The letters to the editor in Saturday's Times provided the clearest possible illustration of the depths to which the Republican anti-tax obsession has degenerated.
Certainly nobody enjoys paying more in taxes and just as certainly politicians do not enjoy proposing increases. However, the suggestion that "spending" on law enforcement, public safety and emergency services should be cut rather than increasing taxes slightly is incomprehensible.
The writer who thinks it would be preferable to have to pay a "user fee" for ambulance and EMT service clearly has no clue that the cost of such services, if borne solely by the user, would far outweigh any tax savings. Possibly he thinks that accidents will never happen to him or his family, or more likely he just assumes that emergency personnel would go ahead and help him or his loved ones anyway whether he paid or not - much like the man in Tennessee who refused to pay his "user fee" for fire protection, only to see the firefighters allow his house to burn.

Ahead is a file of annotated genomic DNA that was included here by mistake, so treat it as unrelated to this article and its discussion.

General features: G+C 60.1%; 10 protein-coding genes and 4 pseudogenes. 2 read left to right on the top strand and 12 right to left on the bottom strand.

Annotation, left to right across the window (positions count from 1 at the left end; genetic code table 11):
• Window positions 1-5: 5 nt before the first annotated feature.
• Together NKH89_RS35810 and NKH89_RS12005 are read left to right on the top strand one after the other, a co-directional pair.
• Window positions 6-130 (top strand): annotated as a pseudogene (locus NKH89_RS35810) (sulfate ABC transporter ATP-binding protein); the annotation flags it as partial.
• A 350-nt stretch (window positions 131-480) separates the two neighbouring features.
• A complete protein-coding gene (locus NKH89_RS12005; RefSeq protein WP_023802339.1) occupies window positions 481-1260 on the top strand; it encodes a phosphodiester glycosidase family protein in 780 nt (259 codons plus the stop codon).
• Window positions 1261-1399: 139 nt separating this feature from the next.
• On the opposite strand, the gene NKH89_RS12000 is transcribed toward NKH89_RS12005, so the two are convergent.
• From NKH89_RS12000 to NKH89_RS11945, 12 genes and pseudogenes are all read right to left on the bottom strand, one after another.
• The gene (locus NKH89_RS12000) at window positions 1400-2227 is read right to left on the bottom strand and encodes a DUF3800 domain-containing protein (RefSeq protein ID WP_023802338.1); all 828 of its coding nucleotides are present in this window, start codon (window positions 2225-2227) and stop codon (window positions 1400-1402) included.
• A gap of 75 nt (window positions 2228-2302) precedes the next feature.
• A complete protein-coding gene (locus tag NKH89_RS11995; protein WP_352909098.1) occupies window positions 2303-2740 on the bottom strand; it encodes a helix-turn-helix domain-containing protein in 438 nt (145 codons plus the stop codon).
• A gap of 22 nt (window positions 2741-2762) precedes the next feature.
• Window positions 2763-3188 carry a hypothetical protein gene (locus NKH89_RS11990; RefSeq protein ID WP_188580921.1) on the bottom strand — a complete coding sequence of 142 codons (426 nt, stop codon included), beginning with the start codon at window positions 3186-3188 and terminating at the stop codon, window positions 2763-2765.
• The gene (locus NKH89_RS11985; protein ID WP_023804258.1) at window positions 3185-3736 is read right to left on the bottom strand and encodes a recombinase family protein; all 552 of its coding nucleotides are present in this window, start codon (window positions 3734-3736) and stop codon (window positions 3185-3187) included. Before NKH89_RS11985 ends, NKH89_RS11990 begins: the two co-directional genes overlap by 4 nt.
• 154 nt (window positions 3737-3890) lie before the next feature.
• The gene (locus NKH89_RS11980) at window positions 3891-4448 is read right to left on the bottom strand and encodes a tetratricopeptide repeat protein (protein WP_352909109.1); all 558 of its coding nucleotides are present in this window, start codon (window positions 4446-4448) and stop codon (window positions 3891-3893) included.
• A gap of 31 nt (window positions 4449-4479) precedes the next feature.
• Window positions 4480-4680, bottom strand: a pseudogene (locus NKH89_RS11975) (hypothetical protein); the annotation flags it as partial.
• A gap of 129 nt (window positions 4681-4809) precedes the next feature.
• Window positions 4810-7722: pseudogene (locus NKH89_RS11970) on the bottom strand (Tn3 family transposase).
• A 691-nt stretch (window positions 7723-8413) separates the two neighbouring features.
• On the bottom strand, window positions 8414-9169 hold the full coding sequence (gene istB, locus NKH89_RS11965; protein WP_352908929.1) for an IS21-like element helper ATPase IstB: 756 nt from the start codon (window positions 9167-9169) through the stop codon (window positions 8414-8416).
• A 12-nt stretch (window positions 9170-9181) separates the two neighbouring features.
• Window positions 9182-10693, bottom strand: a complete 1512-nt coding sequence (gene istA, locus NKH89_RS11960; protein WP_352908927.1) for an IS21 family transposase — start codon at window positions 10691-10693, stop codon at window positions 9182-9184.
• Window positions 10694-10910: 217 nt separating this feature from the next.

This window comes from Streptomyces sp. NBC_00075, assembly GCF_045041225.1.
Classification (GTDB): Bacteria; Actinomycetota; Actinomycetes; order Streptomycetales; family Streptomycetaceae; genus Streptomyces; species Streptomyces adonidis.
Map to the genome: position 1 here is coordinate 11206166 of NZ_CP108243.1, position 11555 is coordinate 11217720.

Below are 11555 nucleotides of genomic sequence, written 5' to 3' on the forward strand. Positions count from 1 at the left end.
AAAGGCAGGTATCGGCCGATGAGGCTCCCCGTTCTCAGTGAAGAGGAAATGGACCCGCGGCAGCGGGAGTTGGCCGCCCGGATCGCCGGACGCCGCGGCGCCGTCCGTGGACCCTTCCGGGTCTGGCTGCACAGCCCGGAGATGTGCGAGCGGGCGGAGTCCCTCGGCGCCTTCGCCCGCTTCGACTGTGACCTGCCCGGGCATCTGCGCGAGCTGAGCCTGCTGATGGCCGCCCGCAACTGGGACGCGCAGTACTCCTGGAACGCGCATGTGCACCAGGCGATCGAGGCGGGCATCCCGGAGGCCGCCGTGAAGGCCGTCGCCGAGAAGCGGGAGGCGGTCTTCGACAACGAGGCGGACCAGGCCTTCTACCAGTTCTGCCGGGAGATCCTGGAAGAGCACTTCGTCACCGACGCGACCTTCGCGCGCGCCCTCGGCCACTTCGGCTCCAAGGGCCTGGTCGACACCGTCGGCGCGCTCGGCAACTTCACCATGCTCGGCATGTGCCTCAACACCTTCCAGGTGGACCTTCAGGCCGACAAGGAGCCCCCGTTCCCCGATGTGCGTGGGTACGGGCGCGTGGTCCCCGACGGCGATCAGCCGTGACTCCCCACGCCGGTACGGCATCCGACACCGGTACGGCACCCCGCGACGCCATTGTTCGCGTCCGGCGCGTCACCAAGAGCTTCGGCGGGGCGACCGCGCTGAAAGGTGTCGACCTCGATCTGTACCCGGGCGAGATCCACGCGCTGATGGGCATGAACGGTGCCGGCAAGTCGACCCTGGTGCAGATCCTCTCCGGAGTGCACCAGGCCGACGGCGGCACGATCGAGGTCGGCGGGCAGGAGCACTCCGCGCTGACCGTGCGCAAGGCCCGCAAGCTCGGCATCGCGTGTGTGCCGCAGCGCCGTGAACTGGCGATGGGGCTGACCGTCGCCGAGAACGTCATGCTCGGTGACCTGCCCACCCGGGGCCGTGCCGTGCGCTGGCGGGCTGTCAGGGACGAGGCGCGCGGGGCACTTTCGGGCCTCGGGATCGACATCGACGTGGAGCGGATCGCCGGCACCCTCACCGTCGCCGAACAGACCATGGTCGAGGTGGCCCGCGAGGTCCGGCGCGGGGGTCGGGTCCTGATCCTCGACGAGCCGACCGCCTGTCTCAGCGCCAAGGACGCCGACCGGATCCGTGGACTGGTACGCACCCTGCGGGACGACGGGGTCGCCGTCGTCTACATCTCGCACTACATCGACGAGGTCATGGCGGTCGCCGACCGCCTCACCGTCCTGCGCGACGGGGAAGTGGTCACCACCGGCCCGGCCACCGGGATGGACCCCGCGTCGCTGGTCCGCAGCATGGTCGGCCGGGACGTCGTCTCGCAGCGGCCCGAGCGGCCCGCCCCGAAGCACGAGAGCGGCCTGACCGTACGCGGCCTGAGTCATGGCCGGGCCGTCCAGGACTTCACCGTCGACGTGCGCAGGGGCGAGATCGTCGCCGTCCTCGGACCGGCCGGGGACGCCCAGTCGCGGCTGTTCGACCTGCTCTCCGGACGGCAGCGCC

The simple fact is that everyone in the community has a vested interest in maintaining public health and safety. Those who would sacrifice the safety of others and even their own families in order to keep a few dollars in their pockets right now are simply deluded.
Multiple studies have shown that the overall tax burden in the U.S. today is at the lowest rate since the 1950s. It's clear that some people have allowed extremists from the right wing to convince them that they are somehow being oppressed in having to pay anything at all.
The reality is that there are going to be some essential services that government simply needs to provide, even if it means that citizens need to contribute a little more at times to pay for it. We cannot allow a group of people who have elevated their resentment for paying taxes to the level of a religion to compromise the safety of the community as a whole.
Bryan P. Sorohan